GALLERY: I came across this quote by a critic who said: "Mr. Zappa considers himself a scathing social critic as well as a sophisticated maverick musician. Yet a lot of statements amount to just rude name calling, and he treats his fans as juveniles to be harangued." That appeared in Life magazine.

ZAPPA: So what? If the guy actually said something, I could respond . But I believe in free speech. He has the right to say w hat he wants about me even though he has nothing to say.

GALLERY: In 1985 you were at the center of a battle against the PMRC involving rock censorship. How'd that come about?

ZAPPA: The PMRC is an organization involving the wives of government officials. They threatened an entire industry [the recording industry] with the wrath of their husbands' powerful committees. They thought they could perpetuate the myth that sex equals sin by removing all references to sexuality in rock music. The PMRCs program is unworkable, given the quantity of recorded material released each year. If Congress would have enacted their entire program , American musical culture would have become hostage in the Beige Zone, somewhere between the Salem witchcraft trials and the McCarthy era.

GALLERY: You weren't a direct target of the PMRC, were you?

ZAPPA: No, I didn't appear on any of their censored lists.

GALLERY: So it must have dismayed you when musicians such as Prince, who was a direct target, didn't step forward to defend himself. They didn't seem to care.

ZAPPA: Yes, but I don't know Prince, so I didn't know what was going through his mind at the time. But I thought it curious when he got upset and threatened to sue somebody over the use of his lyrics to one of his songs.

GALLERY: Would you say you were the difference in the dispute?

ZAPPA: If I wasn't there, the PMRC would have steam rolled their whole program through.

GALLERY: That's kind of frightening, one person standing between a powerful lobbying group and censorship.

ZAPPA: What's frightening about it? That's American.

GALLERY: Well, it would have been nice if you had some support.

ZAPPA: What kind of help do I need? Look, the technique basically is this. I see bullshit. So I go find a platform and stand on it. I shout (shouts): I SEE BULLSHIT! Soon enough, other people are going to answer (shouts): YEAH, I SEE BULLSHIT! Sure enough, the bullshit goes away. So what you need to do first is to stand up and shout "bullshit" and say it in such a way that a lot of people hear you. Anybody can do it, if they take the time to do it. They should do it because it's the American way.

GALLERY: Do you see yourself playing rock 'n' roll at 60?

ZAPPA: No, but I hope there is such a thing as rock 'n' roll when I'm 60. If the recording industry doesn't take a long, hard look at itself, I won't have to worry about playing rock 'n' roll. By the time I'm 60, people might be saying: "How did they do it? (Laughs.) What did they call it? You say, rock and roll (laughs)?"

GALLERY: What have you got in the works in the next year?

ZAPPA: Well, I guess the big thing is that Simon and Schuster will be publishing my autobiography in May [1989] . The first part is chronological and contains al l the usual stuff you would expect to find in an autobiography. The second part is arranged topically and contains my views on drugs, politics, music, etc. I'm calling it The Real Frank Zappa Book because a lot about what has been written about me during the last 20 years has been unreal.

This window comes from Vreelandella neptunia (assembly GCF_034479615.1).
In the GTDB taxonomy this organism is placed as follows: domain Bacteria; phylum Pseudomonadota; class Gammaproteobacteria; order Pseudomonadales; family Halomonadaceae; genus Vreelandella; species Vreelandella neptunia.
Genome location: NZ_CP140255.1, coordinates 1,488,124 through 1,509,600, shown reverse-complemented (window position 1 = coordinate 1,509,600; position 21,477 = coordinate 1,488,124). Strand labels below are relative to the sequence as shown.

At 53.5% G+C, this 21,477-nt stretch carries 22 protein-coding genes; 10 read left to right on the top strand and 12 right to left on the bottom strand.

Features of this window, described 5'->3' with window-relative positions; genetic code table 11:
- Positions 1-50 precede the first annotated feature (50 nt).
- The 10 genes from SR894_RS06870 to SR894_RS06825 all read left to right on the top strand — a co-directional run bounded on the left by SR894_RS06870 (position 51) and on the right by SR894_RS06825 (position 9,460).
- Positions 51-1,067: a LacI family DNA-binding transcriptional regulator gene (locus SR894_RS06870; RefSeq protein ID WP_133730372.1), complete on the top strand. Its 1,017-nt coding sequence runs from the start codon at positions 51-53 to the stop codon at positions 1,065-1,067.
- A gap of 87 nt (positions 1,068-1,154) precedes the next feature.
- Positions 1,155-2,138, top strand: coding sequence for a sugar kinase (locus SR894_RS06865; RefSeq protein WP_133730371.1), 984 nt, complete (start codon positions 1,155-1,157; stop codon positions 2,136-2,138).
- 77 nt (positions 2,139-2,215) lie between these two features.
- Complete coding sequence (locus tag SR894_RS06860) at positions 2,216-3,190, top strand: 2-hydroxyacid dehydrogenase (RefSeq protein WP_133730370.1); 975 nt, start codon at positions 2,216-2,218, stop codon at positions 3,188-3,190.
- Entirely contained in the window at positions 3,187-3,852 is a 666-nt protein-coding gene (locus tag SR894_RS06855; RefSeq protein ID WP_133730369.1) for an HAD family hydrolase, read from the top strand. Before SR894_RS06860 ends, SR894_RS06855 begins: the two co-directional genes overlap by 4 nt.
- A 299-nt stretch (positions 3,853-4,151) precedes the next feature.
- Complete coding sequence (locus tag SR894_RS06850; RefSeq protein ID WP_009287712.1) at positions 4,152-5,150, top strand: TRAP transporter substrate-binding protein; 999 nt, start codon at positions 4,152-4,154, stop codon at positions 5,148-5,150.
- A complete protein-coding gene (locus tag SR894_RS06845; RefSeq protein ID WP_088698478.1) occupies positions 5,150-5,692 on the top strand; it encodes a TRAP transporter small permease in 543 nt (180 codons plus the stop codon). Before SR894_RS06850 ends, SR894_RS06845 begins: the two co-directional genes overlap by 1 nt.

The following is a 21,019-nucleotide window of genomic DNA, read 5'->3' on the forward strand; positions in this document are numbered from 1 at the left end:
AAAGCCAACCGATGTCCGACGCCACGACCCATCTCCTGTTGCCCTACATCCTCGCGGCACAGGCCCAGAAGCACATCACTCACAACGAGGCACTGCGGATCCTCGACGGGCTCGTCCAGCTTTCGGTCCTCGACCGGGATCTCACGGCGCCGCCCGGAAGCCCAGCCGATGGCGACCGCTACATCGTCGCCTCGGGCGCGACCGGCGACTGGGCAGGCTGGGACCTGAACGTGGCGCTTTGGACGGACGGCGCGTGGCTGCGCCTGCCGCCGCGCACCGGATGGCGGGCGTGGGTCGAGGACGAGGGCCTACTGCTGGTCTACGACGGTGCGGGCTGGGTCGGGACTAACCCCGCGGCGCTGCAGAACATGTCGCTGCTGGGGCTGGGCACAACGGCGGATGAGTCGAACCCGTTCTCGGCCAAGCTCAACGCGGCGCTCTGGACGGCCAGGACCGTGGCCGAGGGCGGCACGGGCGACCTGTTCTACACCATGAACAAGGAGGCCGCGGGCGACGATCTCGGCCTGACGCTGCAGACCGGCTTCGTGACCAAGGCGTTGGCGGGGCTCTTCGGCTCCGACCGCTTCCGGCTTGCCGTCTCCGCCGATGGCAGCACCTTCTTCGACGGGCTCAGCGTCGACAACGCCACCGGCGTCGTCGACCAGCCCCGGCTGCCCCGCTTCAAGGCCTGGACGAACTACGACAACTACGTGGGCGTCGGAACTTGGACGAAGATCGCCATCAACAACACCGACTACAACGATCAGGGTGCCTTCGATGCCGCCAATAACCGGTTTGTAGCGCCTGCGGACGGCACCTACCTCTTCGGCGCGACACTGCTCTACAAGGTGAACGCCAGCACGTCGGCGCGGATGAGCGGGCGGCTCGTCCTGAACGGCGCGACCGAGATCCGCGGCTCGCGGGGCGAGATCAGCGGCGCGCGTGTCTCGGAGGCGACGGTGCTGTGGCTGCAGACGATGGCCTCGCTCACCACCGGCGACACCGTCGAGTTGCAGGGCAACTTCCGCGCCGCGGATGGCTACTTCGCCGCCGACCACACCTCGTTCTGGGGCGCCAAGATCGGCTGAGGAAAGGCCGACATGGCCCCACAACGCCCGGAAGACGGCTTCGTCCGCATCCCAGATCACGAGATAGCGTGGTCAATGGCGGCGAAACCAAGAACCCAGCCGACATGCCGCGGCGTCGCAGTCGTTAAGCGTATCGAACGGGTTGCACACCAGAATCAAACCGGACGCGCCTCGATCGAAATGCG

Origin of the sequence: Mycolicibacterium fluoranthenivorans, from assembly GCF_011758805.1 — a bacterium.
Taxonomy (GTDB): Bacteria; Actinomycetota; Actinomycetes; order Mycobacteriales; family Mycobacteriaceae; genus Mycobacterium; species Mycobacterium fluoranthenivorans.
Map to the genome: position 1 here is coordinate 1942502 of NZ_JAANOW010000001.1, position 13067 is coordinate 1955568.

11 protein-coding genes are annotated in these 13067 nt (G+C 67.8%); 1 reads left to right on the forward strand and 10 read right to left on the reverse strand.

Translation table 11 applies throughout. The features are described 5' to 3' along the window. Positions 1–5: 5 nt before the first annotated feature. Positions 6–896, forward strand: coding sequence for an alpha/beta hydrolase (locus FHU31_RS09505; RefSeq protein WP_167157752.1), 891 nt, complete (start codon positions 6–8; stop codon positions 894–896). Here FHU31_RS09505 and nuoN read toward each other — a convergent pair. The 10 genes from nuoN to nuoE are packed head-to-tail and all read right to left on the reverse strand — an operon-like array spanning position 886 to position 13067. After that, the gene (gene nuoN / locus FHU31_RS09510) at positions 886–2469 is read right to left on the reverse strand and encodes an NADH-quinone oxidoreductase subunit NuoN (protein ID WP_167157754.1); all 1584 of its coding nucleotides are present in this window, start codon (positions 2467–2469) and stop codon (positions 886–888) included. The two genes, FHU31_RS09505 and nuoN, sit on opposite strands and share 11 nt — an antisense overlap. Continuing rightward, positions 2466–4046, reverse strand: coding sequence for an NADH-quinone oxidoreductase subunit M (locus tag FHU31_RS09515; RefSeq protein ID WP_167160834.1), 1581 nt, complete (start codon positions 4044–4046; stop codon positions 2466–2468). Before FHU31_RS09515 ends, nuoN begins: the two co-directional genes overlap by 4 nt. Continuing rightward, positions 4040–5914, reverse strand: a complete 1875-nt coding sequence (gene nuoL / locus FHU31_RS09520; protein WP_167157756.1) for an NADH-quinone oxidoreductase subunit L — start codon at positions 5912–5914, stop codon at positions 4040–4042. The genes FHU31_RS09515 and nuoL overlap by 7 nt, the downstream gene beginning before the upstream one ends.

GALLERY: Anything else on the horizon?

ZAPPA: I'm hoping to go to Russia this year. I'm working on a proposal to the Russian government right now. I'd rather not get into details. If it works out, it will hit the newspapers.

GALLERY: Do you have fans in Russia?

ZAPPA: Oh, yeah! One day during last year's tour, one of my assistants called me at my hotel in Denver to tell me that I had got a call from Russia. It's fairly tough to make a call into Russia. But do you know how hard it is to make a callout of Russia? Anyway, this Russian

somehow had managed to get the hotline number for my distributing company and wanted to talk to me. I told my assistant to give the Russian my hotel number in Denver and to tell him to give me a call.

GALLERY: What happened?

ZAPPA: He got through. [Mimics a Russian accent] Ven ahr you comink to Russia? Yoar recordz ahr very diffikult to find. Vee vahnt to heer you . (Laughs.) I've gotten letters from not just Russia but Poland, Yugoslavia, and other communist countries.

GALLERY: Looking back over your music career, what would you consider to be your greatest achievement?

ZAPPA: Being able to earn a living this long playing music.

GALLERY: You're also a good musician who happens to be a sharp businessman.

ZAPPA: Well, I don't know about being a sharp businessman. If I was such a sharp businessman I would have done something else that made me a lot more money and gave me a lot more security.

GALLERY: Yeah, but you wouldn't have been able to do it your way and you wouldn't have been doing what you wanted to do.

ZAPPA: As I said, I've been lucky.

Note. Other edited versions of this interview appeared later in Overseas, February 1990 and Music Monitor, September 1990.

Read by OCR software. If you spot errors, let me know afka (at)